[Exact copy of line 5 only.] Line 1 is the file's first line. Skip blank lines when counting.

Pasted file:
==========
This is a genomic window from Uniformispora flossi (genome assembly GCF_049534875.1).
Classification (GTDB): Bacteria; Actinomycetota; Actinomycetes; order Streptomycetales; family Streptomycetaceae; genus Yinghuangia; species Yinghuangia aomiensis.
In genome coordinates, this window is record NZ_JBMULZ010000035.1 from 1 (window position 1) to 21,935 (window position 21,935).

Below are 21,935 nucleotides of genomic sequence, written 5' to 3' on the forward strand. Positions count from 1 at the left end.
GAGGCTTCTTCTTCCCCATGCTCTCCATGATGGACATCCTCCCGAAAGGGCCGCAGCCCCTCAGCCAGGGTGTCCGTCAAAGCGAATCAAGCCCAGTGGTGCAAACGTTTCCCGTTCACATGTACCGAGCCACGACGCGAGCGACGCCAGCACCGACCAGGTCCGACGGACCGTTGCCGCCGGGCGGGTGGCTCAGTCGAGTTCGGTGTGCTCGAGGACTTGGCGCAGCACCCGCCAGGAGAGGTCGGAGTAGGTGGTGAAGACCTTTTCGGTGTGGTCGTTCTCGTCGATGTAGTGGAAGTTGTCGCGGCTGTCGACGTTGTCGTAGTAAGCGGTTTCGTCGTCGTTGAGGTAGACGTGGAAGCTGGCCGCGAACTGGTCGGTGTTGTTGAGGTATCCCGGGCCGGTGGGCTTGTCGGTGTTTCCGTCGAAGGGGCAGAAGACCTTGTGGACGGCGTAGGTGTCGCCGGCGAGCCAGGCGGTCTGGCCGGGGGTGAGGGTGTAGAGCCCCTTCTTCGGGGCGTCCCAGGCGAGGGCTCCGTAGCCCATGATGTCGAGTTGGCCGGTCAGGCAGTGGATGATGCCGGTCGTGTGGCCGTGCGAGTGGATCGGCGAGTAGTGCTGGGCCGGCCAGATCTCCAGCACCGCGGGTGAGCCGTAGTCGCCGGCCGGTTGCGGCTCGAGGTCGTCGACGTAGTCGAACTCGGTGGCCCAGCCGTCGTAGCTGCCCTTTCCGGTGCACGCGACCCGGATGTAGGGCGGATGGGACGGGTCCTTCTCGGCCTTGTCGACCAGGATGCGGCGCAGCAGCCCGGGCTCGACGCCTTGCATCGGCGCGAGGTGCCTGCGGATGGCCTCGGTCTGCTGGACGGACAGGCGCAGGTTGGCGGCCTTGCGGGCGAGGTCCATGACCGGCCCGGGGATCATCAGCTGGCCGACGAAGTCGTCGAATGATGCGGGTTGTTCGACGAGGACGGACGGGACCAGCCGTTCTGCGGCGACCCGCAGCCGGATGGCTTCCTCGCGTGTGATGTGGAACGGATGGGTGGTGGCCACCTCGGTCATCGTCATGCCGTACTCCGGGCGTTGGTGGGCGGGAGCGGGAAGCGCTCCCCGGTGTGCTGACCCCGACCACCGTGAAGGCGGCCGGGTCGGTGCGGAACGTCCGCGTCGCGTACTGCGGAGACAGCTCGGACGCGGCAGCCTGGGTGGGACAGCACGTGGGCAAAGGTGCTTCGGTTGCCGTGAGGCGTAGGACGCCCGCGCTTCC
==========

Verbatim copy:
GAGGCTTCTTCTTCCCCATGCTCTCCATGATGGACATCCTCCCGAAAGGGCCGCAGCCCCTCAGCCAGGGTGTCCGTCAAAGCGAATCAAGCCCAGTGGTGCAAACGTTTCCCGTTCACATGTACCGAGCCACGACGCGAGCGACGCCAGCACCGACCAGGTCCGACGGACCGTTGCCGCCGGGCGGGTGGCTCAGTCGAGTTCGGTGTGCTCGAGGACTTGGCGCAGCACCCGCCAGGAGAGGTCGGAGTAGGTGGTGAAGACCTTTTCGGTGTGGTCGTTCTCGTCGATGTAGTGGAAGTTGTCGCGGCTGTCGACGTTGTCGTAGTAAGCGGTTTCGTCGTCGTTGAGGTAGACGTGGAAGCTGGCCGCGAACTGGTCGGTGTTGTTGAGGTATCCCGGGCCGGTGGGCTTGTCGGTGTTTCCGTCGAAGGGGCAGAAGACCTTGTGGACGGCGTAGGTGTCGCCGGCGAGCCAGGCGGTCTGGCCGGGGGTGAGGGTGTAGAGCCCCTTCTTCGGGGCGTCCCAGGCGAGGGCTCCGTAGCCCATGATGTCGAGTTGGCCGGTCAGGCAGTGGATGATGCCGGTCGTGTGGCCGTGCGAGTGGATCGGCGAGTAGTGCTGGGCCGGCCAGATCTCCAGCACCGCGGGTGAGCCGTAGTCGCCGGCCGGTTGCGGCTCGAGGTCGTCGACGTAGTCGAACTCGGTGGCCCAGCCGTCGTAGCTGCCCTTTCCGGTGCACGCGACCCGGATGTAGGGCGGATGGGACGGGTCCTTCTCGGCCTTGTCGACCAGGATGCGGCGCAGCAGCCCGGGCTCGACGCCTTGCATCGGCGCGAGGTGCCTGCGGATGGCCTCGGTCTGCTGGACGGACAGGCGCAGGTTGGCGGCCTTGCGGGCGAGGTCCATGACCGGCCCGGGGATCATCAGCTGGCCGACGAAGTCGTCGAATGATGCGGGTTGTTCGACGAGGACGGACGGGACCAGCCGTTCTGCGGCGACCCGCAGCCGGATGGCTTCCTCGCGTGTGATGTGGAACGGATGGGTGGTGGCCACCTCGGTCATCGTCATGCCGTACTCCGGGCGTTGGTGGGCGGGAGCGGGAAGCGCTCCCCGGTGTGCTGACCCCGACCACCGTGAAGGCGGCCGGGTCGGTGCGGAACGTCCGCGTCGCGTACTGCGGAGACAGCTCGGACGCGGCAGCCTGGGTGGGACAGCACGTGGGCAAAGGTGCTTCGGTTGCCGTGAGGCGTAGGACGCCCGCGCTTCC